As WiFi becomes more widely deployed and networking and processing costs come down, IoT is growing faster than ever before, with a predicted economic value that seems to double almost daily. With network providers doing everything they can to make it easy to connect dozens, if not hundreds of devices in every home, we may soon find ourselves unable to count the number of connected devices in our homes and offices.

However, getting to this stage of near unlimited IoT connectivity will require a fundamental reorientation in the way that technologists and product designers’ work together to create successful “connected” machines. There is limited value in creating an advanced piece of technology that people don’t know how to use.

The evolution to ‘IoT 2.0’ may end up being more difficult for many companies to achieve than originally estimated - not because of their lack of technological expertise, but simply because they may not understand the value of design in connected product development and what it means to the people using the end solution. If IoT is to be successful, UX and technology must be thought of in parallel.

IoT challenges in the business world

If the issues with consumer uptake of IoT are significant, they don’t even begin to stack up to the challenges facing the business world. There are businesses that have adequately embraced IoT's efficiency-boosting capabilities to improve performance. From using location sensors in factory components, through to shops that can now monitor the number of people arriving at a specific time and in a certain location, many industries will never be the same again now that IoT is becoming mainstream.

However, the business world faces a major challenge in that the tools that help businesses deploy and secure IoT devices are, quite simply, not fit for purpose. If businesses are going to use IoT effectively, they need an IT infrastructure that is fit for purpose. With a heavy reliance on cloud, coupled with an increase in data transmitted and the devices connected to the datacentre, businesses must have an IT infrastructure can handle the demands IoT brings.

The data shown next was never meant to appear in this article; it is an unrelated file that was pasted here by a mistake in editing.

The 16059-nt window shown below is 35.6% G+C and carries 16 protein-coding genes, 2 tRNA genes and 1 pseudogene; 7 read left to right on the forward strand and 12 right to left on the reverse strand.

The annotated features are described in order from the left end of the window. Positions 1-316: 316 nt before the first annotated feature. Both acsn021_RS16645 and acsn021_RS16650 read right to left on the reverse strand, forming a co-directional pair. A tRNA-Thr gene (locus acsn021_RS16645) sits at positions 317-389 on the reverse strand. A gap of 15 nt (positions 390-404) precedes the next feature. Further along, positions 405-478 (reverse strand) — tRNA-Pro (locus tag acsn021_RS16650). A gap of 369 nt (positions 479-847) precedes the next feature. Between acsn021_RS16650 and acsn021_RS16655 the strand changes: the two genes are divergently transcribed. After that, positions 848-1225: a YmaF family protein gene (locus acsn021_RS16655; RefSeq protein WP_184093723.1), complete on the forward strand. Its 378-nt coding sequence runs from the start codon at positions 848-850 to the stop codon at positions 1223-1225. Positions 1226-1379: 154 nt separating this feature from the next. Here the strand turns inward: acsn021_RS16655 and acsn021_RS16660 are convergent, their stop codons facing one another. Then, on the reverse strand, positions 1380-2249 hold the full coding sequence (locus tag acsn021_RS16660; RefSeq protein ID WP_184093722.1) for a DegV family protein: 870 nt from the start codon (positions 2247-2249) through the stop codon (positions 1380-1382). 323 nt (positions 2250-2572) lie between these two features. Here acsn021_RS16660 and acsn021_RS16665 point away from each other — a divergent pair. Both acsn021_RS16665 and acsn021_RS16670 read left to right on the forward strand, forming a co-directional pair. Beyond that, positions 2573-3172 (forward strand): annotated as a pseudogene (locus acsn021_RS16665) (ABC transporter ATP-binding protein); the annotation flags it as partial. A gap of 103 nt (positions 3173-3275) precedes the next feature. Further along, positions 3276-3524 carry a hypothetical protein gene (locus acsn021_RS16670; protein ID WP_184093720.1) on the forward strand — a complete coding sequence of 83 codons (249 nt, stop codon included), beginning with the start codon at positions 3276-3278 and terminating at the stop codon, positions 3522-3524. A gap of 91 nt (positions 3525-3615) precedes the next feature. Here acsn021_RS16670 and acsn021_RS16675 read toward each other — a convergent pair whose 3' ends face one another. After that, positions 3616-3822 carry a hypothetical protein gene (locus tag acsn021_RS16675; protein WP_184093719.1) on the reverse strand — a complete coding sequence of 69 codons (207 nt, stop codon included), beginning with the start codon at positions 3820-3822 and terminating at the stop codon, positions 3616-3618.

Security and privacy concerns could well be the downfall of IoT

All WiFi enabled devices, from household appliances and heating systems to drones, has the potential to be compromised. The security risks inherent in the transmission of data makes it all the more invaluable that businesses creating IoT enabled devices implement sophisticated security measures to keep data safe and secure.

Network connectivity and a record number of devices

IoT presents operators with huge potential for market growth, and with it giving end users better control of their devices than ever before, there’s demand from both sides for it to work.

However, if IoT is to truly take off, it is essential for operators to have an understanding of how to build a network that can handle the expected level of traffic. Devices may only need to transmit small amounts of data at a time, but the sheer numbers of them could have a negative effect on the quality of experience for end users. Even though the connections are low speed and low volume, it’s the vast number of them that is a big concern.

While dedicated IoT networks are being deployed and many experts predict that “5G” technologies will help to support the vast number of connections, there still may be problems with performance and reliability if the right solutions aren’t implemented. In this way, the success of IoT also relies on reliable, secure connectivity to enable the data to flow between devices.

How to prepare your datacentre

What about the volume of data IoT will create? With the number of devices and the amount of data, businesses must focus on their IoT service platform requirements at all levels - not just individual servers or storage devices, but the datacentre itself.

Processing large quantities of IoT data in real-time will increase the workloads of datacentres, leaving providers facing new security, capacity and analytics challenges. It means it’s more important than ever that businesses of all sizes prepare their IT landscape accordingly.

As M2M communication increases, datacentres will transform, so investment in the datacentre will be critical for IoT services to reach full potential. This must work in parallel with datacentre managers deploying more forward-looking capacity management so that they are able to proactively meet the business priorities associated with IoT.

While IoT has the potential to make a huge step change in consumers’ lives and the way businesses capitalise on new opportunities, in order for it to be successful, most businesses have a lot of preparing to do.

With hundreds of millions of connected devices, businesses and individuals must ensure the information shared is safe while also ensuring IT estates can cope with the data and connectivity demands IoT brings to the table.

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